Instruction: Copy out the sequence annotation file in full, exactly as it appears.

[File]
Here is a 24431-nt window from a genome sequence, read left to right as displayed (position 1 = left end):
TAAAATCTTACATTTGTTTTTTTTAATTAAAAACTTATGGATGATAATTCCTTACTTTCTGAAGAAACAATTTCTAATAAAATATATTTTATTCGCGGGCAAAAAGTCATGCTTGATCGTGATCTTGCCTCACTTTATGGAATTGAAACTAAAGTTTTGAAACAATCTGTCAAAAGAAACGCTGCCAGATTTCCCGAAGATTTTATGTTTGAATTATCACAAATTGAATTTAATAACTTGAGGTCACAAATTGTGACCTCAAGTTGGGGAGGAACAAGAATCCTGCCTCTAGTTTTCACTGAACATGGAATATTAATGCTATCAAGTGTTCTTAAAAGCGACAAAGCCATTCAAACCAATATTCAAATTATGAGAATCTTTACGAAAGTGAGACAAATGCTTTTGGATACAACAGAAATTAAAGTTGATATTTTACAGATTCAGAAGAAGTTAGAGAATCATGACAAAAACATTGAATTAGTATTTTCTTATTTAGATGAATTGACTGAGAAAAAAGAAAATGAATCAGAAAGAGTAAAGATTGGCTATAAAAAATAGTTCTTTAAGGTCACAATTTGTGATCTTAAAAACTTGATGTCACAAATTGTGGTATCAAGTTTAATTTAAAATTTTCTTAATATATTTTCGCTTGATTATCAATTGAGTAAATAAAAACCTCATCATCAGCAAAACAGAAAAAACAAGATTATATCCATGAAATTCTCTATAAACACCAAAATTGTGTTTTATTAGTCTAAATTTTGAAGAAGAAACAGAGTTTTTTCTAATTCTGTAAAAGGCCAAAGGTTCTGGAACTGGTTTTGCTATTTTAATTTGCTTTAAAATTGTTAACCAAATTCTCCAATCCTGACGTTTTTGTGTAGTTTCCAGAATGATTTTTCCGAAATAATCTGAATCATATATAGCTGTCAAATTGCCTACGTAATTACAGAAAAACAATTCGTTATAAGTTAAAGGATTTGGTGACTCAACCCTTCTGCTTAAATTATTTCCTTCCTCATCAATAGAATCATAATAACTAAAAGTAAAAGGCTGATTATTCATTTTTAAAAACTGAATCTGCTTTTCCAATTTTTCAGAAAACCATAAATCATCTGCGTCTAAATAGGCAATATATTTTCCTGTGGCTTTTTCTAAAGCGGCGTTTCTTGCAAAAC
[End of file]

Here is a 24431-nt window from a genome sequence, read left to right as displayed (position 1 = left end):
TAAAATCTTACATTTGTTTTTTTTAATTAAAAACTTATGGATGATAATTCCTTACTTTCTGAAGAAACAATTTCTAATAAAATATATTTTATTCGCGGGCAAAAAGTCATGCTTGATCGTGATCTTGCCTCACTTTATGGAATTGAAACTAAAGTTTTGAAACAATCTGTCAAAAGAAACGCTGCCAGATTTCCCGAAGATTTTATGTTTGAATTATCACAAATTGAATTTAATAACTTGAGGTCACAAATTGTGACCTCAAGTTGGGGAGGAACAAGAATCCTGCCTCTAGTTTTCACTGAACATGGAATATTAATGCTATCAAGTGTTCTTAAAAGCGACAAAGCCATTCAAACCAATATTCAAATTATGAGAATCTTTACGAAAGTGAGACAAATGCTTTTGGATACAACAGAAATTAAAGTTGATATTTTACAGATTCAGAAGAAGTTAGAGAATCATGACAAAAACATTGAATTAGTATTTTCTTATTTAGATGAATTGACTGAGAAAAAAGAAAATGAATCAGAAAGAGTAAAGATTGGCTATAAAAAATAGTTCTTTAAGGTCACAATTTGTGATCTTAAAAACTTGATGTCACAAATTGTGGTATCAAGTTTAATTTAAAATTTTCTTAATATATTTTCGCTTGATTATCAATTGAGTAAATAAAAACCTCATCATCAGCAAAACAGAAAAAACAAGATTATATCCATGAAATTCTCTATAAACACCAAAATTGTGTTTTATTAGTCTAAATTTTGAAGAAGAAACAGAGTTTTTTCTAATTCTGTAAAAGGCCAAAGGTTCTGGAACTGGTTTTGCTATTTTAATTTGCTTTAAAATTGTTAACCAAATTCTCCAATCCTGACGTTTTTGTGTAGTTTCCAGAATGATTTTTCCGAAATAATCTGAATCATATATAGCTGTCAAATTGCCTACGTAATTACAGAAAAACAATTCGTTATAAGTTAAAGGATTTGGTGACTCAACCCTTCTGCTTAAATTATTTCCTTCCTCATCAATAGAATCATAATAACTAAAAGTAAAAGGCTGATTATTCATTTTTAAAAACTGAATCTGCTTTTCCAATTTTTCAGAAAACCATAAATCATCTGCGTCTAAATAGGCAATATATTTTCCTGTGGCTTTTTCTAAAGCGGCGTTTCTTGCAAAAC